It really can
happen to anyone even someone who is pretty hip when it comes
to cars. Hell, it recently happened to me!
About six weeks
ago (the dates importance will become apparent in a minute)
I went car shopping with a good friend of ours. She was interested
in a convertible Toyota Solara that was for sale on the lot of a
local and higher-end used car lot. The car itself
was not the problem. Low miles, great condition, as advertised.
It checked out and my friend negotiated a fair price for
it. She drove the convertible home with her dealer 30 day tags that
very day. But when a month had gone by by and she hadnt received
her actual tags or her title she went back to ask
how come. Usually, you get your permanent tags within a couple weeks
or so and the title paperwork should be handled within a
few days of sale. Most dealers handle all this for you just
as this dealer promised to do. Thats when the proverbial cat
leapt out of the bag.
this used car lot is also a consignment lot a fact
which they neither advertised nor disclosed.
is nothing shady or unethical about consignment lots. What is a
consignment lot? Its a place that sells cars on behalf of
their owners. You have a car youd like to sell, but you dont
want to deal with tire-kickers or the paperwork. A consignment lot
handles all that for you plus puts your car on their lot,
where it will probably get seen by more people than it would parked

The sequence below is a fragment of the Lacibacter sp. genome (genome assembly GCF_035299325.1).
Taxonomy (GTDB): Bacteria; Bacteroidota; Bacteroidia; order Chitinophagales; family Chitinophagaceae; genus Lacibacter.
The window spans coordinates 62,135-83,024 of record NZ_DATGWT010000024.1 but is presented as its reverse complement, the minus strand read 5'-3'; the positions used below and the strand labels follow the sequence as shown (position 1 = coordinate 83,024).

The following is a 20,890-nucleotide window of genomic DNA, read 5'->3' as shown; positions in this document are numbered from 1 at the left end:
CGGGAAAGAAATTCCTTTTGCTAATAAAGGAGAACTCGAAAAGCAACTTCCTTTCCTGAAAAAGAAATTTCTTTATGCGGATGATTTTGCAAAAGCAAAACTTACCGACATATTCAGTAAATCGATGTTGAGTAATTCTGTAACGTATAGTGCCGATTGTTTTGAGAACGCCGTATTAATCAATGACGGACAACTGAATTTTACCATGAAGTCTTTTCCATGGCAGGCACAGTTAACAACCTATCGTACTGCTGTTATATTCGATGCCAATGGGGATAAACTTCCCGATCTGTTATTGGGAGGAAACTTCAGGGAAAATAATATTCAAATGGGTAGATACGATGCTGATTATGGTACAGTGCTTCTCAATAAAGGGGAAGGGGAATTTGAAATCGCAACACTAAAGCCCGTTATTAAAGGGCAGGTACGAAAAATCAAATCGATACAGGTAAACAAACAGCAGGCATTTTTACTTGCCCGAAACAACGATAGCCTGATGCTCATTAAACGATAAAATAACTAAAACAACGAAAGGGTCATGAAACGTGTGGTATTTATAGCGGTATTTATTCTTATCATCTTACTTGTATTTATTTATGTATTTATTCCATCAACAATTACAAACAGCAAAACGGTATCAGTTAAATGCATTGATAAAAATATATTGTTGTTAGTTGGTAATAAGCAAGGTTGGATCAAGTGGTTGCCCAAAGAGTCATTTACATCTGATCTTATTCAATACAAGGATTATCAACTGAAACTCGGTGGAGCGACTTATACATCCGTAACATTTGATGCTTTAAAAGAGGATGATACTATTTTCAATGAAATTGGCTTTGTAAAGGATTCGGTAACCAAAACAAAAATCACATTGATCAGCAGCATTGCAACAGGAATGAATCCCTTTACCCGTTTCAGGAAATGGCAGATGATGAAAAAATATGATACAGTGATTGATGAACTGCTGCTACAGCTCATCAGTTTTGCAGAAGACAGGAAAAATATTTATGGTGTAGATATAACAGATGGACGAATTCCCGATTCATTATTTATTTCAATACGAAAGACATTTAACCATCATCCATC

in your driveway. In return, you either pay a fixed fee, or a commission
based on a percentage of the sales price, when the car actually
shady or unethical about any of this as such. Consignment
lots can be a great way to sell-off your old car, when youd
prefer not to sell it yourself and arent looking to trade
it in on a new car.
But there are
some issues with buying a car this way that a prospective buyer
ought to know about and more, has a right to know
about. And which the dealer/consignment lot has an obligation
to put on the table.
Enter the problem.
Because this dealer didnt.
This car my
friend bought? The dealer didnt actually have the title to
it. So they could not transfer it to her. The car
was not only still technically the legal property of the person
who gave it to the consignment lot to sell on their behalf
it had a bank lien on it. It was not paid-off. The title
could not be transferred until the lien holder had been paid off.
[send him mail] is an automotive
columnist and author of Automotive
Atrocities and Road Hogs (2011). Visit his
© 2012 Eric Peters
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